Managers should implement pay systems

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RewardsIn the 1970’s in unionised Britain, pay was the core subject of dispute, resolved only with a raise and a promise from the unions of better productivity and increased flexibility. Then, pay negotiations were done collectively. Now, with the exception of a small number of unionised professions, pay is a discussion between manager and employee.

Managers should implement pay systems to retain and get commitment from their staff.

Today, society has broadened the discussion to embrace complex concepts like job satisfaction. But despite a growing desire for people to be employed in something they believe in, pay is still instrumental. We all need money to fund our lifestyle; to pay the rent or mortgage, to visit the supermarket and fund the holidays.

Few SMEs Have Pay Systems

For managers, pay is complex. At one level, it’s something that’s agreed when an employee starts in the firm, and with luck, it’s rarely discussed. The employee eventually leaves and the cycle begins again. On another level, it’s the thing that drags the firm down and threatens its existence.

Almost universally, SMEs do not have pay systems. They use what’s known as a ‘spot’ pay or salary system. Each employee is on a unique pay (and associated benefits and conditions) and only the MD knows the rationale for this.

Pay is given as the reason for many business ills: high staff turnover, inability to recruit good staff and low staff commitment. So what’s pay all about and how do managers come to understand it and tackle some of these issues?

Economics View

Economics is an old science. It ruled society’s understanding of life for decades until psychology slowly infiltrated thinking in the 1980s and 90s. Despite that recent input of behavioural realism, economic models dominate much management teaching.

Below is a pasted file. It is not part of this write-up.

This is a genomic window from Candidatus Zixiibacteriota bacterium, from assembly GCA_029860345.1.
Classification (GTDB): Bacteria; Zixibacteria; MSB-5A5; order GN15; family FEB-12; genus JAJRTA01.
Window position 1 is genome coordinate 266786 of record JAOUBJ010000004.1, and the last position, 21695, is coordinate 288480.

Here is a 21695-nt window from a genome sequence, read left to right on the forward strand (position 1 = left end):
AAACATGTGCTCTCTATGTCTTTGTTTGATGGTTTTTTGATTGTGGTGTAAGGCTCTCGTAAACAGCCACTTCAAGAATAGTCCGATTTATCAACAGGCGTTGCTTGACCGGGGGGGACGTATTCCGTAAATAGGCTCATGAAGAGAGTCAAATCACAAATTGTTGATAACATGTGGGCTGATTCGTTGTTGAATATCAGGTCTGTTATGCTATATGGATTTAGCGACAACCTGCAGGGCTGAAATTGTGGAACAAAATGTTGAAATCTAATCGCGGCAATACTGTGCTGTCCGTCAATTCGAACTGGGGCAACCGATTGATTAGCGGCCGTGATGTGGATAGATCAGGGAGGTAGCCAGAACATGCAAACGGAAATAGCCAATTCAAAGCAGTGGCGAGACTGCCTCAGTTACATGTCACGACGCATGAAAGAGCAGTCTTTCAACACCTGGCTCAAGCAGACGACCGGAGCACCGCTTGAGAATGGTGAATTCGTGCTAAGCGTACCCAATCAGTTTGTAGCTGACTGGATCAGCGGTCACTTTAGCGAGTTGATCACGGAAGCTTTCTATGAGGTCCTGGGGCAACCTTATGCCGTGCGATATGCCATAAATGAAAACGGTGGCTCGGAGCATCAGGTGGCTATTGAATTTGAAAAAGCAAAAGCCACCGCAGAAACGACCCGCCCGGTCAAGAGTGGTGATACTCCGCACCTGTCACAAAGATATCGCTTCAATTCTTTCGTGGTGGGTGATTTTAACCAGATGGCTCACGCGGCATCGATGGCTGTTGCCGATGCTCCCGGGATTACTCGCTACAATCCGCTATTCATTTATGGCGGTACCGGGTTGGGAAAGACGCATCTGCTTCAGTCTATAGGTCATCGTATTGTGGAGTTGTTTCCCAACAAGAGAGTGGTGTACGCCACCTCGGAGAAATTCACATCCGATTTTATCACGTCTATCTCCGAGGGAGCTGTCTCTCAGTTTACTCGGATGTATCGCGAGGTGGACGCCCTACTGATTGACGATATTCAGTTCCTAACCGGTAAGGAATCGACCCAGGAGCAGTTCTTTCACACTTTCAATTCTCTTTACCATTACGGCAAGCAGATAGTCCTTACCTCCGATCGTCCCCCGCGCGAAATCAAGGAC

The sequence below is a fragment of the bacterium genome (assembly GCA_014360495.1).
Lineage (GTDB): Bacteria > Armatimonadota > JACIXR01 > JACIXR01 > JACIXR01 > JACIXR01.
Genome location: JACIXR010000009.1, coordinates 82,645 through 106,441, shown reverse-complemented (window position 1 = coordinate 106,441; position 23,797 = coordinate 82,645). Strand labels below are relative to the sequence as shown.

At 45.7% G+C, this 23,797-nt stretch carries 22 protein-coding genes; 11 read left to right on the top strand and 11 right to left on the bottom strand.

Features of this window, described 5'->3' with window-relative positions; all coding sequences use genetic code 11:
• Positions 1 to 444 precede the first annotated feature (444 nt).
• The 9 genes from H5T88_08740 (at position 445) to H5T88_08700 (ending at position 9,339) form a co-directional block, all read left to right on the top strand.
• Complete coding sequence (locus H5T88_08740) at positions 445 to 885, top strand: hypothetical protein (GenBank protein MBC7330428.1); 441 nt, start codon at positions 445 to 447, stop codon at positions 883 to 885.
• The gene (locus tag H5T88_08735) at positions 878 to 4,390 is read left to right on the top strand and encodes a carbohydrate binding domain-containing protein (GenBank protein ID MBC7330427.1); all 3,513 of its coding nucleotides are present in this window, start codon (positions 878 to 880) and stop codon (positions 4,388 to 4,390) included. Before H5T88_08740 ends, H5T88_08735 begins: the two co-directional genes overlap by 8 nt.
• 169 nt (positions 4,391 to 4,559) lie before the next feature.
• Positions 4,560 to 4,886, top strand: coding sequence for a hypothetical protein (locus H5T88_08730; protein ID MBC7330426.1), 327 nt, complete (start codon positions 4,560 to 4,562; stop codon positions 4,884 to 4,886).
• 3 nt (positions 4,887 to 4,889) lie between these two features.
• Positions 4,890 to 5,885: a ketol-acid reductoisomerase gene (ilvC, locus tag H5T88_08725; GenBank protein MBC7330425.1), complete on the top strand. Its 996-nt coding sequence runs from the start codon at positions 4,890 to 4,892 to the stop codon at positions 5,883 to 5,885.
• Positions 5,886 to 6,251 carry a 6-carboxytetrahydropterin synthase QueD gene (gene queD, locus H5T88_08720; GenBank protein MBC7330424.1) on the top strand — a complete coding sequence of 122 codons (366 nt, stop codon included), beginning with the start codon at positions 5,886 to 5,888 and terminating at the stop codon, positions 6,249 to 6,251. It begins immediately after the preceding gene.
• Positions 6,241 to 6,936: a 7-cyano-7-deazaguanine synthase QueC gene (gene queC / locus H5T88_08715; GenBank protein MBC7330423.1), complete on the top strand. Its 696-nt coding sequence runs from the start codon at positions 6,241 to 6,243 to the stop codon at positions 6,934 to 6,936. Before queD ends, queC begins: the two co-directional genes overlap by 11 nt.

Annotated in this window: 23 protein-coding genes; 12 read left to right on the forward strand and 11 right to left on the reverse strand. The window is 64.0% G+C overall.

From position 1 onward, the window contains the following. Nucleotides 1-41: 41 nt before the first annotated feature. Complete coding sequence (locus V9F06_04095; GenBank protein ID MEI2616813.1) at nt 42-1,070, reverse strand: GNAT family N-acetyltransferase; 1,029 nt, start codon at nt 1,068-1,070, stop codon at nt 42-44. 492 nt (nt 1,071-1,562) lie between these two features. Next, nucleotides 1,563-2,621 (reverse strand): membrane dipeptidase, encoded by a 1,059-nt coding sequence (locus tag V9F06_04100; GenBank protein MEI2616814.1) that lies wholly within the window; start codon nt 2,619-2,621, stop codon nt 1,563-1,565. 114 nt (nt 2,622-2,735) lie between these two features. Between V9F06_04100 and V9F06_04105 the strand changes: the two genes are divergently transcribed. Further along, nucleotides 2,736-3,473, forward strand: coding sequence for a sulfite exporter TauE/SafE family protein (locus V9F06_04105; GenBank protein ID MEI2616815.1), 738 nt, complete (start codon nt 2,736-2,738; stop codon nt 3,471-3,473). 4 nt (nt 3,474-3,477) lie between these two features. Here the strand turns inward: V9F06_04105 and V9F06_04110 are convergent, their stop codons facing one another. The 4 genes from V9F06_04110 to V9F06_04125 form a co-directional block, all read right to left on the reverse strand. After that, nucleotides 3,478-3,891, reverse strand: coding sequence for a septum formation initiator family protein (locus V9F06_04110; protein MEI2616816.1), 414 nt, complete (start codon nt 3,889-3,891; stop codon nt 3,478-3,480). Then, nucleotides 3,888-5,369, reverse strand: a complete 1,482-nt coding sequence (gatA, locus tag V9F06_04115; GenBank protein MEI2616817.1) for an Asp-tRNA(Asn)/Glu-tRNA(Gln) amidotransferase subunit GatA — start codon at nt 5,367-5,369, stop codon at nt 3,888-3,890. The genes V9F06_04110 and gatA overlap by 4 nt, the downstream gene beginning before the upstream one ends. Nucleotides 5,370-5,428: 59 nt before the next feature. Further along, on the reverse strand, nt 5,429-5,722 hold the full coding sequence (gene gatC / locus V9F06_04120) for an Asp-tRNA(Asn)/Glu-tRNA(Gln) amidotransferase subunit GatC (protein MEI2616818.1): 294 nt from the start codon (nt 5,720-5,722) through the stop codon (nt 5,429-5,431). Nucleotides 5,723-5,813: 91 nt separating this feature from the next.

Economics tells us that there’s an equilibrium wage for every job. It’s the pay needed to meet both supply and demand in the labour market. This contends that mangers must sense that labour market to determine that equilibrium pay. Often that’s done by asking the recruitment agency when hiring. This of course brings in huge distortions and bias, likely leading to a wrong decision that can’t be corrected for some time.

If economists alone are to believed, employees all behave rationally. That is to say that they will make simple comparisons between their current pay and their assumptions about the equilibrium pay and elect to stay or leave. Whilst there’s an element of truth there, it’s not the whole story.

And economics also teaches that we’re all rational money grabbers who will always work harder for more pay. This has been dispelled by common sense and decades of research.

Pay, and the way employees think of pay, is full of contradictions.

Staff Think a Lot About Pay

Economists would have it that we discount our views of the future – we’d really prefer to have it all now, and have a low enthusiasm for ‘jam tomorrow’. Despite this, interns accept minimal wages in return for experience and the promise of a well-paid job later. Training has also been shown to help retain staff, even when wages are below the ‘market rate’ – another example of staff prepared to  invest in the future.